Thursday, April 9, 2009

Chapter 6 - And the Angels Were Everywhere

Intensive Care Unit on the fifth floor was the next stop down miracle road. More lives were touched there as the newest patient in Pediatric ICU witnessed intermittently between visions of horrifying beasts and Paramount Fires blazing before him. The staff assured us his mind was functioning normally under the circumstances. He was experiencing very typical side effects from the surgery.
There are times during the day when the ICU staff requires all visitors to leave the area to better facilitate the care of the critically ill patients. It was one of those periods that Christian experienced, the nurse explained to us afterwards, another typical episode, especially for the dying children. She had gone into his room and as she approached him, he exclaimed,
“Another angel!”
“What do you mean, ‘another angel’?” she asked. He told her he had just been talking to his own angel. He said,
“The angel asked me if I was going to have a fast death or a slow death.”
“And what did you say?” asked the nurse.
“I told it I wasn’t going anywhere. I’m only four years old.” She pointed to the ceiling as Christian had, to indicate the location of the angel seen only by the child.

I hated getting the news second hand. I was insistent on being with my baby boy every possible minute and I suppose I should have been grateful that the staff and even the angels were watchful of him when I could not be there. But how could I be in control of these spiritual on-goings? I wanted to be privy to any information regarding my son’s medical welfare and it was gladly provided by the specialists.
How do I get a handle on what Christian’s mind and soul were going through? What nerve the angel had to ask that horrid question and how coolly Christian had responded. Well, I got myself down to the hospital’s pastoral care office immediately for some major-league counseling. Normal. Christian was normal, normal, normal.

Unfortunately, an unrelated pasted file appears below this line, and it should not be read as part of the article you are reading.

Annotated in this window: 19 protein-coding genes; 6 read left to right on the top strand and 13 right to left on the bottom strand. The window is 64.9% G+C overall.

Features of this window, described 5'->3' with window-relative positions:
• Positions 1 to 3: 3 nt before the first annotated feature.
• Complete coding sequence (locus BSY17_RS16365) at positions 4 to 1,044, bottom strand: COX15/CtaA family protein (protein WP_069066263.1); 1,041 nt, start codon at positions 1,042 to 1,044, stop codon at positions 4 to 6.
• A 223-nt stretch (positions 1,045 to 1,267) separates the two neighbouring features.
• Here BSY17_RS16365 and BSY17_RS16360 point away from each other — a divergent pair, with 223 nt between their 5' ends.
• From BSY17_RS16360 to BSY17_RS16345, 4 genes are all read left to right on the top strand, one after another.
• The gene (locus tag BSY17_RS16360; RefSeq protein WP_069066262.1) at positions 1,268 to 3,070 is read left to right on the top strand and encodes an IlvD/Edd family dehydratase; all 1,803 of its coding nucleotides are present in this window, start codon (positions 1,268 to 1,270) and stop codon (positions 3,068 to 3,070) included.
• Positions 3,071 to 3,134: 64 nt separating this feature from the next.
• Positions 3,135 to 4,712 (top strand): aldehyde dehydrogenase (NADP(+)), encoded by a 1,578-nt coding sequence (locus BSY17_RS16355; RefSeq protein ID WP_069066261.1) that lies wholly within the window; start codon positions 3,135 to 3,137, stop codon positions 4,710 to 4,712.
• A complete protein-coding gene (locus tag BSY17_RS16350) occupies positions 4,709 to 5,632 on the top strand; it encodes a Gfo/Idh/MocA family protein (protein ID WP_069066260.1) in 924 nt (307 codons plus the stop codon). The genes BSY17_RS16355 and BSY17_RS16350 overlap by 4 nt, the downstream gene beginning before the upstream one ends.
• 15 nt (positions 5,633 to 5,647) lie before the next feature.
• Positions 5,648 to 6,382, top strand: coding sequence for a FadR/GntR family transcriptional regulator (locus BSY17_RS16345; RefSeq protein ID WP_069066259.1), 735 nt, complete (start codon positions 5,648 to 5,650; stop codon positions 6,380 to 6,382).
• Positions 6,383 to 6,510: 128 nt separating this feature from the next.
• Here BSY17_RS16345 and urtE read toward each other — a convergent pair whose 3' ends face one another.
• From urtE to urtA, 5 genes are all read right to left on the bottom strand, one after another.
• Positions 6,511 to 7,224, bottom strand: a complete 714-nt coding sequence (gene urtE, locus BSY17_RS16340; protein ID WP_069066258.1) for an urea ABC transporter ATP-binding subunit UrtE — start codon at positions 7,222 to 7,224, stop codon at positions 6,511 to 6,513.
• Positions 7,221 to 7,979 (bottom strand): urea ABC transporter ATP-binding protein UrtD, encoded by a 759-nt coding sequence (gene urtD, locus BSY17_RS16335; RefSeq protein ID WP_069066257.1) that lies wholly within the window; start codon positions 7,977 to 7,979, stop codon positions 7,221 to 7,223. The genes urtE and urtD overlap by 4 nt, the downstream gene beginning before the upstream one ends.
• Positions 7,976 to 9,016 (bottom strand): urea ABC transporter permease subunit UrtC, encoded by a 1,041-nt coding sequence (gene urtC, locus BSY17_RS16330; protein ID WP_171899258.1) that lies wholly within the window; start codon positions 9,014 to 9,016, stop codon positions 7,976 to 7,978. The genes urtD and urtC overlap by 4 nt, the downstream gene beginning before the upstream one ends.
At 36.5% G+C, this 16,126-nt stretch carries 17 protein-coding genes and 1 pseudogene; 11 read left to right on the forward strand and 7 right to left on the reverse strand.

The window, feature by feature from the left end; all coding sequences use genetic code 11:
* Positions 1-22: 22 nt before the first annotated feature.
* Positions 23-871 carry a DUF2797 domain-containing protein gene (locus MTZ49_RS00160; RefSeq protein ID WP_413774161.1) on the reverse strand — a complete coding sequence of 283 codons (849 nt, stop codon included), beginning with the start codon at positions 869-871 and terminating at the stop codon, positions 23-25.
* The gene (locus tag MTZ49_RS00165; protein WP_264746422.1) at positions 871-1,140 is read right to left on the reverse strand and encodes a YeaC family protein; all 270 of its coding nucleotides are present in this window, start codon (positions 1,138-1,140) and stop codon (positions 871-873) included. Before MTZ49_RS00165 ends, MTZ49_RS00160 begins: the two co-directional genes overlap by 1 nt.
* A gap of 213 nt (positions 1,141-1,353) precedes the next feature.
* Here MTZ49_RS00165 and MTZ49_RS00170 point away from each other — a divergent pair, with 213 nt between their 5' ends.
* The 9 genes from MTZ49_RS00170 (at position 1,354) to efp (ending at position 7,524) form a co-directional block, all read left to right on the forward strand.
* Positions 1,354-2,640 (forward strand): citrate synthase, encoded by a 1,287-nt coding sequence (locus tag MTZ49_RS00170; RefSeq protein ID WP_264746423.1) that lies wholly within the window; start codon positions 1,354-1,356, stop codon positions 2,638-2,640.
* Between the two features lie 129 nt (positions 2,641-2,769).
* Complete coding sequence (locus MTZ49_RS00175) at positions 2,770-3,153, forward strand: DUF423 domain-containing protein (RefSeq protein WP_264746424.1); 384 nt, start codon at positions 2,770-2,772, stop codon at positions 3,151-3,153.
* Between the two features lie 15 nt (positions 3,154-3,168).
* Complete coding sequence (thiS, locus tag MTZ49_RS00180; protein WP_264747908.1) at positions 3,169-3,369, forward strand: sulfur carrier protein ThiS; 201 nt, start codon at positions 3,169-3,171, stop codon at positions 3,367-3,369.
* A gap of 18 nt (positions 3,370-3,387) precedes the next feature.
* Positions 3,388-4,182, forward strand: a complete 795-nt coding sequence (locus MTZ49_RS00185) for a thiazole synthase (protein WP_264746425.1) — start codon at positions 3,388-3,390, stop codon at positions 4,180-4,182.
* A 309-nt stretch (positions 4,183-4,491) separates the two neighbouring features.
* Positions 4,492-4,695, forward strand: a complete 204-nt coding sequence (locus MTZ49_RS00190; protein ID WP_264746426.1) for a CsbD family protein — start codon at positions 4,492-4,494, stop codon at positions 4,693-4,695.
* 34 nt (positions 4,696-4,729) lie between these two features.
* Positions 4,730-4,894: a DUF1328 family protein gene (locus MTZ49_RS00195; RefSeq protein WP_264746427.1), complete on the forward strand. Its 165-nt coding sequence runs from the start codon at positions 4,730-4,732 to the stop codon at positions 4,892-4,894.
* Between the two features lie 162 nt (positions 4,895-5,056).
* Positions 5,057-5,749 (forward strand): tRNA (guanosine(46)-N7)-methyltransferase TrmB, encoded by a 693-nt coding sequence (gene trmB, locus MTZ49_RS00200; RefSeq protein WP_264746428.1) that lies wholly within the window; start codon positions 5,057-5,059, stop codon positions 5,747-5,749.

I hadn’t any idea how often very small children are caught up to heaven and how some of the less inhibited tell of spiritual visitations. The Sisters from pastoral care called on Christian during the remainder of his first three week stay in the hospital. One of them, Sister Rose, I remember well. She took me aside to tell me how special my child really was.
“I am so thankful to have lived to be an old, old, woman so that I had the opportunity to meet Christian. He is so precious in the eyes of God. You must be so proud of him.” Indeed, I was.

I momentarily equated myself to Christ’s Mother, Mary, and to Abraham, who offered up his son as a mortal sacrifice because it was God’s will. Only I was not ready to give up my son. I was convinced Christian would beat the odds and be healed of the destroyer cancer.
Radiation therapy was being scheduled and we had our hopes in that. We’ll buy more time. Don’t ever give up. The oncology department was the best facility to be found anywhere. The doctor in charge was of the most experienced and renowned in his field. After many weeks of treatment, spinal taps, and poor health, Christian was re-admitted to treat pneumonia. The facts spelled a pretty grim prognosis in the case of medulla-blastoma, particularly now that the tumor had metasized and was spreading the entire length of his spinal column. Cancer was so detrimental and radiation treatments almost equally so. He had to celebrate his fifth, and last, birthday in the hospital.
The party was a huge celebration on behalf of the entire hospital. Waves of all his new friends came to wish him the best birthday ever. The university football team stopped in to present him with a football of his own, autographed by every team member! When he was well enough, the doctors and nurses sent all of his family with him to the water-park and amusement center. But, by fall, Christian was so decrepit and emaciated. He was on his death bed again.
About half way into September, Christian was readmitted for pneumonia, accompanied with many other complications brought on by radiation treatment. Before all his bodily functions failed and he went comatose, Christian said wincingly,
“I want to go to God now, I want to go home.” It seemed that I was the only one in the room with him that heard the child’s last dying words.
The huge anger I had always felt before when the heavens opened up was replaced by wave after wave of all the people whose lives Christian had touched during the previous months. On one of those final days, I was sitting with my face down in my hands wondering who would come today. There, in the darkness created by my hands, was Christian running though Heaven. I busted out laughing.

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